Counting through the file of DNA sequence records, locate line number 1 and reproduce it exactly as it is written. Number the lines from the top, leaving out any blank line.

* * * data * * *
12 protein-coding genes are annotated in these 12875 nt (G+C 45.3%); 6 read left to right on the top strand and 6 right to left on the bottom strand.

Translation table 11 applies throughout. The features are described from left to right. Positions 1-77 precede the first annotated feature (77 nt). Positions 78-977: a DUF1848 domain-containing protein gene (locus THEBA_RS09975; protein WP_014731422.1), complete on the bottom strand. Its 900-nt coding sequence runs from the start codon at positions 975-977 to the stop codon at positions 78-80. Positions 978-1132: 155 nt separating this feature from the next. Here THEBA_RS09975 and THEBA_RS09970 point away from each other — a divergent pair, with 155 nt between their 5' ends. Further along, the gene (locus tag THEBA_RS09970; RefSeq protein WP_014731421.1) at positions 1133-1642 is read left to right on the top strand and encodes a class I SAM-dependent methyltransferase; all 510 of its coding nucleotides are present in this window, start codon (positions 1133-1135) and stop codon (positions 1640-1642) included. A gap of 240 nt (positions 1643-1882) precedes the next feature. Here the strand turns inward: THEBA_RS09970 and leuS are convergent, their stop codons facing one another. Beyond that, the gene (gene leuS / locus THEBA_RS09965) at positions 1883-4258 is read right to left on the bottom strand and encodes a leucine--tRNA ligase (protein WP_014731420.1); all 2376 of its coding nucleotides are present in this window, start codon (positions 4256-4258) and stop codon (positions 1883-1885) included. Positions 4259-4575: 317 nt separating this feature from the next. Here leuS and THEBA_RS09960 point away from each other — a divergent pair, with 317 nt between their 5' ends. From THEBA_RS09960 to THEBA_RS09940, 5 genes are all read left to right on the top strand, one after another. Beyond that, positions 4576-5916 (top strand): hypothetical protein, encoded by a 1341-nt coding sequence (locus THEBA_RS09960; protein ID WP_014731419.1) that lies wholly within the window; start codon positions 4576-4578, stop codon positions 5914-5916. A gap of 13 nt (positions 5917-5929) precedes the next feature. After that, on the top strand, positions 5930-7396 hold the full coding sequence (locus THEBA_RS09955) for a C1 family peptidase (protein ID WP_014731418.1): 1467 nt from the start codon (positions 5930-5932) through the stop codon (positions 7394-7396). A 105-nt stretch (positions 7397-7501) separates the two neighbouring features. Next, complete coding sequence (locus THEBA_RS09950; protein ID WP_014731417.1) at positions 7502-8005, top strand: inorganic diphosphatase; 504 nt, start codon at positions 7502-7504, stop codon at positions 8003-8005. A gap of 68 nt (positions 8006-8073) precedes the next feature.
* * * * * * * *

12 protein-coding genes are annotated in these 12875 nt (G+C 45.3%); 6 read left to right on the top strand and 6 right to left on the bottom strand.